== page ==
Tuesday, October 8, 2013

James Edward Westcott

Mr. Westcott was allowed to photograph work at one portion of America's "Manhattan Project," the highly secret World War II endeavor to create an atomic bomb. These were all taken at Oak Ridge, Tennessee.

 A billboard in Oak Ridge, photographed during WWII, on January 21, 1944
 A billboard posted in Oak Ridge, Tennessee, on December 31, 1943
 A caultron "racetrack" uranium refinery at the Y-12 plant in Oak Ridge, Tennessee, 
during the Manhattan Project. The light-colored bars along the top are solid silver.
 A Link Trainer, a type of flight simulator produced between the early 1930s 
and early 1950s, in Oak Ridge, in September of 1945
 A young entrepreneur during the days of the Manhattan Project, in Oak Ridge, Tennesee
 Calutron operators at their panels, in the Y-12 plant at Oak Ridge, Tennessee, 
during World War II. The calutrons were used to refine uranium ore into fissile material.
 Early Construction of the K-25 uranium enrichment facility (background), 
with one of original houses of Oak Ridge, Tennessee in the foreground, in 1942
 Tulip Town Market, Grove Center, Oak Ridge, Tennessee, 1945
 Kiddy Club at the Midtown Recreation Hall in Oak Ridge, on January 6, 1945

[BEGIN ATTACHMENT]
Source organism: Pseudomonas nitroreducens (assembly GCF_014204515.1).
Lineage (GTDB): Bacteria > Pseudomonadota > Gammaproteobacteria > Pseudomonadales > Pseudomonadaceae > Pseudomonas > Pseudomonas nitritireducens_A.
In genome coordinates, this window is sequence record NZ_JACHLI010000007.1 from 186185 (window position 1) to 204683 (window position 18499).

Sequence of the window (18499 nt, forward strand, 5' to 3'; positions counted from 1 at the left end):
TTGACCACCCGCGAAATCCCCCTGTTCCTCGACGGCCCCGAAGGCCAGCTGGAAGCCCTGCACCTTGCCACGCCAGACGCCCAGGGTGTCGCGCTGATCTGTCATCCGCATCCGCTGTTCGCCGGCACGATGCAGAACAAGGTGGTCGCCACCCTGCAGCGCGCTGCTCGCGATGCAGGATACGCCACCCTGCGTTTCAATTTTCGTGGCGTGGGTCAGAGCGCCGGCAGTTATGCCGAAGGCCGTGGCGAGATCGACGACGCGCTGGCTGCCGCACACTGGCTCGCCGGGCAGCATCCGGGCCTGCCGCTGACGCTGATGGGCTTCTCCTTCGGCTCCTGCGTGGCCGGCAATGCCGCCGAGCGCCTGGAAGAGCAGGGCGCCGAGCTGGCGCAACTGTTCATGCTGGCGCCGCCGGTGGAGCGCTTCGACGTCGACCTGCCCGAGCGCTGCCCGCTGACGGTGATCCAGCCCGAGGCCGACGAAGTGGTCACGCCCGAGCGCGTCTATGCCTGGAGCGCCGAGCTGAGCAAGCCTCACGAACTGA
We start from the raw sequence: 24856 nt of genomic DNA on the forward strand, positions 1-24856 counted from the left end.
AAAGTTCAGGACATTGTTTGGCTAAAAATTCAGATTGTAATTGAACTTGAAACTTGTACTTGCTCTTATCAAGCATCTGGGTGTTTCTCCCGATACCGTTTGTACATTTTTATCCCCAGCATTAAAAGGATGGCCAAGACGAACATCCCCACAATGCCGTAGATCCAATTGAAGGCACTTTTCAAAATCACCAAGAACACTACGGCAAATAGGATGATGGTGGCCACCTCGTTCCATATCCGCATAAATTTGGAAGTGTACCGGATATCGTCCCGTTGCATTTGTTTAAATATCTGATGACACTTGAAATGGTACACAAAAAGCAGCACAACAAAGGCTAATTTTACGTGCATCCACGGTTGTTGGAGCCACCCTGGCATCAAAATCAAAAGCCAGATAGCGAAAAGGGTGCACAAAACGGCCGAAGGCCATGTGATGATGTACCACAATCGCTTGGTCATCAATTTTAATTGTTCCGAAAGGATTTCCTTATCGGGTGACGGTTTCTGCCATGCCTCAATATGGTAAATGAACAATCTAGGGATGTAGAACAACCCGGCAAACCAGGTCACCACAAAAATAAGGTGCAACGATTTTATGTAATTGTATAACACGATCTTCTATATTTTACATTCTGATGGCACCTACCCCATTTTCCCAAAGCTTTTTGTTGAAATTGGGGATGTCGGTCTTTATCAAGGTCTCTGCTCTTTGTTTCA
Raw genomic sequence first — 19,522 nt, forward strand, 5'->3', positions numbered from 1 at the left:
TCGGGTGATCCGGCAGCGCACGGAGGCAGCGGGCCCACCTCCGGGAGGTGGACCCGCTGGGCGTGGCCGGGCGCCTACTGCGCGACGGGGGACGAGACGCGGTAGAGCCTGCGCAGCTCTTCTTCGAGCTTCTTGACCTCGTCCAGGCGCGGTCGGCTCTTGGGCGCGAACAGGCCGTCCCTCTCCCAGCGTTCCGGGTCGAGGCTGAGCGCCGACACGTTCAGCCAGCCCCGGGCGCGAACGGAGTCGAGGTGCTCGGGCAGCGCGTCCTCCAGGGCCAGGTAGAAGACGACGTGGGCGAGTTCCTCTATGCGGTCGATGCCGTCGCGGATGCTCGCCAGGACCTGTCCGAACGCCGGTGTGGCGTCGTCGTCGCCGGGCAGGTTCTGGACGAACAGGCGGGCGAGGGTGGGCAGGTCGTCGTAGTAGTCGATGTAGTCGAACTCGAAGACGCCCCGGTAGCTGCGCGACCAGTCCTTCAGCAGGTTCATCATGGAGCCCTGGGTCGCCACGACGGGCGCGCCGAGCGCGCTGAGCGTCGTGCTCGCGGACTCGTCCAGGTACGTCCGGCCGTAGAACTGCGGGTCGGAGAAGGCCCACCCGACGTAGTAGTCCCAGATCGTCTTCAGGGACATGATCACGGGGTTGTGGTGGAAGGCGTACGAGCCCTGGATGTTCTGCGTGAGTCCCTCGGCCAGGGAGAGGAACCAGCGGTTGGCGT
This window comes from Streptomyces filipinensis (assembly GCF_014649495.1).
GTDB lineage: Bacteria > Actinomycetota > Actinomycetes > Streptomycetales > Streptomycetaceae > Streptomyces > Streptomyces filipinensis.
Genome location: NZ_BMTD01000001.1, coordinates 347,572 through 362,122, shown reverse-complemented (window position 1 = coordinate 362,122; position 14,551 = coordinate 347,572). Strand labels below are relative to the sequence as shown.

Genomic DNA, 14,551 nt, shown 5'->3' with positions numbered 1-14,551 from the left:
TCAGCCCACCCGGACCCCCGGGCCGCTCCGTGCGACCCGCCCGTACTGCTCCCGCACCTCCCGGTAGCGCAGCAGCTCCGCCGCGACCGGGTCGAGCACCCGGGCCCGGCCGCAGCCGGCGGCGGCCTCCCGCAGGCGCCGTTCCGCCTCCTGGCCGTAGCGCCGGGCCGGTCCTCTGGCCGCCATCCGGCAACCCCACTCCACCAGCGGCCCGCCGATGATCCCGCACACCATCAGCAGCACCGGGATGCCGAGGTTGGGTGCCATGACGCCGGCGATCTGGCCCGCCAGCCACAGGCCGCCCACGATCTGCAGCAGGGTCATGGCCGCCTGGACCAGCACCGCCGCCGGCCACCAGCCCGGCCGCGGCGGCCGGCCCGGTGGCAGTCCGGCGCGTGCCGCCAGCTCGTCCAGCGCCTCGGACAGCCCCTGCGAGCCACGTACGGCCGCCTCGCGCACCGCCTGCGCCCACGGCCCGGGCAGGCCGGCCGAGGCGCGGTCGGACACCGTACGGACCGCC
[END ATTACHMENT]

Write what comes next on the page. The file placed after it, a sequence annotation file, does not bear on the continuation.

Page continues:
Lie detection tests were administered as part of security screening
 Physicist J. Robert Oppenheimer at Oak Ridge, on February 14, 1946. 
Oppenheimer was called the "father of the atomic bomb" for his role 
as the head of the secret weapons laboratory of the Manhattan Project
 Shift change at the Y-12 uranium enrichment facility in Oak Ridge. 
Notice the billboard, "Make CEW count Continue to protect project information." 
CEW stands for Clinton Engineer Works, the Army name for the production facility.
 The main control room at the K-25 uranium enrichment plant in Oak Ridge
 This 1945 photograph shows the giant 44 acre K-25 plant in Oak Ridge, Tennessee, where the uranium for the first atomic weapon was produced.
 Welding at the K-25 facility in Oak Ridge, in February of 1945. At the height of 
production, nearly 100,000 workers were employed by the government in the secret city.
Workers perform maintenance on a cell housing in the K-25 
uranium enrichment facility, in Oak Ridge, Tennesee
V-J day celebration in Jackson Square in downtown Oak Ridge in August of 1945.
When the first atomic bomb was dropped on Japan on August 6, 1945, the news
reports revealed to the people at Oak Ridge what they had been working on all along.
An "Atoms For Peace" traveling exhibit in Oak Ridge, in 1957

1 comment:

  1. The women in the 15th picture isn't actually welding, but is soldering (or brazing, depending on the temperature).